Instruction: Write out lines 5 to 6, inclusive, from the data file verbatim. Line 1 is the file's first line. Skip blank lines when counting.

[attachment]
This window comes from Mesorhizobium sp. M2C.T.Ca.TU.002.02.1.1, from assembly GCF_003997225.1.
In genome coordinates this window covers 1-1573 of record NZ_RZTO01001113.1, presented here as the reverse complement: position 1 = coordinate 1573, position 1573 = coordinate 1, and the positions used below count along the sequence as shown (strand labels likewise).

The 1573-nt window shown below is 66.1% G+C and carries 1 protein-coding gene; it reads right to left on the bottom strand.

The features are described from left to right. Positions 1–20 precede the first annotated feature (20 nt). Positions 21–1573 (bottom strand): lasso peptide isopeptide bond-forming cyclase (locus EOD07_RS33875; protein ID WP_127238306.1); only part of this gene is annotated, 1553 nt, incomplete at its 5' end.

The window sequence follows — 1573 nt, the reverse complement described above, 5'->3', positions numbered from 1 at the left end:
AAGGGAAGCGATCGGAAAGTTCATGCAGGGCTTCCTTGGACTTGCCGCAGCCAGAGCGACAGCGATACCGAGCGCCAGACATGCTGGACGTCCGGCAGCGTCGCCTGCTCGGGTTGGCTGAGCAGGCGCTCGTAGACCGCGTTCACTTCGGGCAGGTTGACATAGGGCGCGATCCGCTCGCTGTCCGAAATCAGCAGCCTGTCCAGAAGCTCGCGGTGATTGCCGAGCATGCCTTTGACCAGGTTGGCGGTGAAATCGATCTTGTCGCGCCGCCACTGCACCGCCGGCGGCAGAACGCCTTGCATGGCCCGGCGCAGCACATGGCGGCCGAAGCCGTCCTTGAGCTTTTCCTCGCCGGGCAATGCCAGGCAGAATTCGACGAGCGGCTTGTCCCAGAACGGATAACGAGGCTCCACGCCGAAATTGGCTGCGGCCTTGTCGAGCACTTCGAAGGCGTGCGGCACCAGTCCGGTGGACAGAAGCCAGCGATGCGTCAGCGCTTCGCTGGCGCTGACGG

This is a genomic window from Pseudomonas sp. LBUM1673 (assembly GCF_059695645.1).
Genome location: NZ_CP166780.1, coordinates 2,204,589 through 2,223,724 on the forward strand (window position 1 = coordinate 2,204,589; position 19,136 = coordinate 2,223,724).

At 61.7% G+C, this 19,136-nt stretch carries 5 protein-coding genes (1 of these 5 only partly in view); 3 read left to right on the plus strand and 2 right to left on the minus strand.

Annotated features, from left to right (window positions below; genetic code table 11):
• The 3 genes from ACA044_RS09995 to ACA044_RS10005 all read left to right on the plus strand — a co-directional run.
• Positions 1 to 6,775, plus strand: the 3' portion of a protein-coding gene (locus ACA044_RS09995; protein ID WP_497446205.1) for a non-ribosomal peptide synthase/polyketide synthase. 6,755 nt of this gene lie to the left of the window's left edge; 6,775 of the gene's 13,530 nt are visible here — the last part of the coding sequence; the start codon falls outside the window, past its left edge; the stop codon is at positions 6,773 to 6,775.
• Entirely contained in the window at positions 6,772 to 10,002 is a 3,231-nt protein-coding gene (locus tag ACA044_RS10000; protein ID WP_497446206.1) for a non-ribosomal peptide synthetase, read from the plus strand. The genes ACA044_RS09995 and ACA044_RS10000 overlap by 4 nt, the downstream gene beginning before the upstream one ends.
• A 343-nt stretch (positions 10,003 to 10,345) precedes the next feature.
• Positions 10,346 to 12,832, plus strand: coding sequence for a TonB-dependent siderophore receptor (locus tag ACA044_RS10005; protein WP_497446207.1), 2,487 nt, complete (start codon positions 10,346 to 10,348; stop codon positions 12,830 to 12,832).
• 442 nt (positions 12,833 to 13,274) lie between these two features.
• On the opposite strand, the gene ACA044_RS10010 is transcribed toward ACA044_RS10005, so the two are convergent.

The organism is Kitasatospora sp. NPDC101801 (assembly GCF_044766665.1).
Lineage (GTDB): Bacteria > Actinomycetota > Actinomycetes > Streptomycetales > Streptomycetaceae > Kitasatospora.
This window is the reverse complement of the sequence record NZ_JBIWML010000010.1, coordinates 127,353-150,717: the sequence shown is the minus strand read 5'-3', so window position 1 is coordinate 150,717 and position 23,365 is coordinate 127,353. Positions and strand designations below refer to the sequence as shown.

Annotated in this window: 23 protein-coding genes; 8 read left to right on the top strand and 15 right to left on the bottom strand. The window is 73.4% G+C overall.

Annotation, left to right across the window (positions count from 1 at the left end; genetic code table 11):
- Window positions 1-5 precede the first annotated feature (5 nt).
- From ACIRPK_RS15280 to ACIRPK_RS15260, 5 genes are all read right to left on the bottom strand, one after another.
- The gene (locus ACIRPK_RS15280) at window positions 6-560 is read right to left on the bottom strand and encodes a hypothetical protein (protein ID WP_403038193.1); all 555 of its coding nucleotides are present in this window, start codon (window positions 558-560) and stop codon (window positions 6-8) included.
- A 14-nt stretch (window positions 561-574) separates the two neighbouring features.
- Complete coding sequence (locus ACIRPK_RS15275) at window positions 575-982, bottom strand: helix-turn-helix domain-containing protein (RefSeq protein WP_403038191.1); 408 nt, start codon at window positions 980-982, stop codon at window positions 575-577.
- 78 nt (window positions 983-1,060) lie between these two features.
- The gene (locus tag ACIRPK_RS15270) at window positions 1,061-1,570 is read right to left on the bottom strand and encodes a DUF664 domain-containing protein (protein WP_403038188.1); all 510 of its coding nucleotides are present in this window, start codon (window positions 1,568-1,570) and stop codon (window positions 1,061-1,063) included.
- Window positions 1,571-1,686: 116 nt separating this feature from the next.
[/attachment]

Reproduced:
The window sequence follows — 1573 nt, the reverse complement described above, 5'->3', positions numbered from 1 at the left end:
AAGGGAAGCGATCGGAAAGTTCATGCAGGGCTTCCTTGGACTTGCCGCAGCCAGAGCGACAGCGATACCGAGCGCCAGACATGCTGGACGTCCGGCAGCGTCGCCTGCTCGGGTTGGCTGAGCAGGCGCTCGTAGACCGCGTTCACTTCGGGCAGGTTGACATAGGGCGCGATCCGCTCGCTGTCCGAAATCAGCAGCCTGTCCAGAAGCTCGCGGTGATTGCCGAGCATGCCTTTGACCAGGTTGGCGGTGAAATCGATCTTGTCGCGCCGCCACTGCACCGCCGGCGGCAGAACGCCTTGCATGGCCCGGCGCAGCACATGGCGGCCGAAGCCGTCCTTGAGCTTTTCCTCGCCGGGCAATGCCAGGCAGAATTCGACGAGCGGCTTGTCCCAGAACGGATAACGAGGCTCCACGCCGAAATTGGCTGCGGCCTTGTCGAGCACTTCGAAGGCGTGCGGCACCAGTCCGGTGGACAGAAGCCAGCGATGCGTCAGCGCTTCGCTGGCGCTGACGG